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Journal Article

The distribution of partnerships benefits: Evidence from co-authorships in economics journals

Research Policy 43 (6): 1002–1013
Francis Bidault, Thomas Hildebrand (2014)
Strategy and general management; Technology, R&D management
Co-authorship, academic partnership, joint research, joint publication, asymmetric authorship, benefits sharing
Partnerships can be found in many areas of social and economic life. These arrangements have become particularly common in research and development activities where organizations increasingly look for partners to complement their own technological capabilities with a view to create innovative products and processes. R&D partnerships, however, are fraught with challenges because the conditions for creativity through cooperation are still not fully understood. Academic partnerships are also very common and offer a fertile ground for investigation. Academic cooperation takes many different forms and results in a wide range of outcomes (Laband and Tollison, 2000). One of the most visible outcomes is co-authored publications (Melin and Persson, 1996). Nowadays, there is extensive data available about both the context of these partnerships as well as the quality of their outcome. This paper explores the determinants of the gain for authors who cooperate through co-authorship in the publication of academic articles. We distinguish between short-term benefits (i.e. the increase in citations of the co-authored article relative to the authors’ previous publications) and the long-term ones (i.e. the increase in citations of articles subsequent to the co-authored piece). We find evidence that these benefits have different determinants for co-authors depending on their past experience. While co-authorship generally seems to benefit more the junior (younger and with a lower academic reputation) author, the senior partner can reduce the gap with a strong personal track record and co-authoring experience.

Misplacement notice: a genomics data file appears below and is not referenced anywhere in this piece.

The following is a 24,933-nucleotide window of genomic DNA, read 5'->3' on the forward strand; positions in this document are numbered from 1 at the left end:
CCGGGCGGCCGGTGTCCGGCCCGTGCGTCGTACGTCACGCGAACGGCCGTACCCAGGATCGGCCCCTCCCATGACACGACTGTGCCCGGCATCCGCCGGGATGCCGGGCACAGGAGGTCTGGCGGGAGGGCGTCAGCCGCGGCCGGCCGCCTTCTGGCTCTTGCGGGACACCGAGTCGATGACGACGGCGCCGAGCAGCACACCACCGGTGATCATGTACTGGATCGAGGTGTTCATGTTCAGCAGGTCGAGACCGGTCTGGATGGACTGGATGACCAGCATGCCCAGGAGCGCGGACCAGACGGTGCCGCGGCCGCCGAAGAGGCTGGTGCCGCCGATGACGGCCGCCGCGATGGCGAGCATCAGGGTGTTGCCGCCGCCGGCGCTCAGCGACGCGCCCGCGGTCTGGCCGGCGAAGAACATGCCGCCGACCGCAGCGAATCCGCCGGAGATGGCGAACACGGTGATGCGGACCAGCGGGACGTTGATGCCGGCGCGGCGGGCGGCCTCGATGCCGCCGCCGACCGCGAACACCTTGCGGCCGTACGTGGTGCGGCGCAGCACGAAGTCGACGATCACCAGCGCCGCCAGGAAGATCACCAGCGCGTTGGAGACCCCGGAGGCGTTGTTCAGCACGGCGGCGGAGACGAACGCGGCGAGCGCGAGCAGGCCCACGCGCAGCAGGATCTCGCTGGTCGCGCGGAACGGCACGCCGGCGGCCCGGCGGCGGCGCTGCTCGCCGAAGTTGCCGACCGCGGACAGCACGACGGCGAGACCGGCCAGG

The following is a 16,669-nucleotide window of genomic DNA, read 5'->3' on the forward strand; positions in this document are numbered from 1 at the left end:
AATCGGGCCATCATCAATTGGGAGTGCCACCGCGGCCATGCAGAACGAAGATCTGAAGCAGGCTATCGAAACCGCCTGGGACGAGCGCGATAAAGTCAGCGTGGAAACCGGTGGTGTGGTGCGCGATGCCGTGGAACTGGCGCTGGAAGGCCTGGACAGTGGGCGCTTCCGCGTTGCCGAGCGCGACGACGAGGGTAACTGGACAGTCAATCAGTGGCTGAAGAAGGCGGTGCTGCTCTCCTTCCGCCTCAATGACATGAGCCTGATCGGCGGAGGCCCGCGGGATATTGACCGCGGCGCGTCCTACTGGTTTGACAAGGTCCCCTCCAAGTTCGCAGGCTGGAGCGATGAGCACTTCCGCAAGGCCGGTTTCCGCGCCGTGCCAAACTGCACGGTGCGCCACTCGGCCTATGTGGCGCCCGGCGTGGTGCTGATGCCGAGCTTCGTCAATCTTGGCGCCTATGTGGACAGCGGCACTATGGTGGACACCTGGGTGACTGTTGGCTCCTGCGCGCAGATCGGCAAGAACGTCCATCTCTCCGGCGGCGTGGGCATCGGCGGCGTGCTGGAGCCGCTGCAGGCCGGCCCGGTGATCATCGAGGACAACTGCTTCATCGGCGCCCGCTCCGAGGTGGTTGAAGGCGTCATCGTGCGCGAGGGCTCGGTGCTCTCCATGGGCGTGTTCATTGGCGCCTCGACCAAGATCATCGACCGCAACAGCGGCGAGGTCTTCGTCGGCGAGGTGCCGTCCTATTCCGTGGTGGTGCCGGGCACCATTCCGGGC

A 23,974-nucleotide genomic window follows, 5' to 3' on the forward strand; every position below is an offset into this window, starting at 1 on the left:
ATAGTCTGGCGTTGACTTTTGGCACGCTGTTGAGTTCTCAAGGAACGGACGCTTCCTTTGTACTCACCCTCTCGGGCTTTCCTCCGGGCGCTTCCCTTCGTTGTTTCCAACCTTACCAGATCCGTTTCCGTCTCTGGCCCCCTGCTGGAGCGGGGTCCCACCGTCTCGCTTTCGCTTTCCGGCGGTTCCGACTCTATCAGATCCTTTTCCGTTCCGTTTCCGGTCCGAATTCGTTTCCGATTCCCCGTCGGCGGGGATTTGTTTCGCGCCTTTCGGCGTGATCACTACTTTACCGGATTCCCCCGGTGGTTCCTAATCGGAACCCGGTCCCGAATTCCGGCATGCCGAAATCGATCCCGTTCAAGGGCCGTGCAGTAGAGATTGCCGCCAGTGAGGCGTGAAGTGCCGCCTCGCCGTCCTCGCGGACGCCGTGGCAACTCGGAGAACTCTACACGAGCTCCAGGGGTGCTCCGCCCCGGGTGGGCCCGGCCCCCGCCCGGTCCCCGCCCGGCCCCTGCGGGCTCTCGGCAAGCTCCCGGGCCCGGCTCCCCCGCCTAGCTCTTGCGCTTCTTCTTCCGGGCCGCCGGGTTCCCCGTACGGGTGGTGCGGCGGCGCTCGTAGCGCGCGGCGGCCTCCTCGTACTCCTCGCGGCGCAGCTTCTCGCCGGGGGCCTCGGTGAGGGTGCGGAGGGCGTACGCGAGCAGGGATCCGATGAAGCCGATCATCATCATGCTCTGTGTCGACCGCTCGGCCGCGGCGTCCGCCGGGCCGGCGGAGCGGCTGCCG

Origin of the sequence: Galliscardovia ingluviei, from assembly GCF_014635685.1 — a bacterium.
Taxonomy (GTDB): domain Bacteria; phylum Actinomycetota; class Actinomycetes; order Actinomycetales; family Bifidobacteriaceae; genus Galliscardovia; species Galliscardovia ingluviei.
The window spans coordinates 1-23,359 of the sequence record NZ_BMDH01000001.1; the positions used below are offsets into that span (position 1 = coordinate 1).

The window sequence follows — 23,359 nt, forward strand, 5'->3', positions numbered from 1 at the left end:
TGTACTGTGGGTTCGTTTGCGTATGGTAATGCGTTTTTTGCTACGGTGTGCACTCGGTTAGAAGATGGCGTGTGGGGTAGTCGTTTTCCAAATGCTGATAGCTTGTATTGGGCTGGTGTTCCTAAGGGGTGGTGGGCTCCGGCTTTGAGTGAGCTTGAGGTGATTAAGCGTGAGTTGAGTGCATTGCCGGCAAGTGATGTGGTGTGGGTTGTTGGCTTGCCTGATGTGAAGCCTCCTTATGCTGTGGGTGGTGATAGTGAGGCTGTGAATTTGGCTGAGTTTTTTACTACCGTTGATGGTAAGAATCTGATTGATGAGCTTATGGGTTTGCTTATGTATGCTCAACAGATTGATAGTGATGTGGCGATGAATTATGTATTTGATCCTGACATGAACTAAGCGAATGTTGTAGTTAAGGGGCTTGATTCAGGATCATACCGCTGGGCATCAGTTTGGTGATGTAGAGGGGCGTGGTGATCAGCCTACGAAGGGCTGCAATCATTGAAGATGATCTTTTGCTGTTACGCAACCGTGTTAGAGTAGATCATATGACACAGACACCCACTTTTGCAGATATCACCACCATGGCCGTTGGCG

With permission of Elsevier
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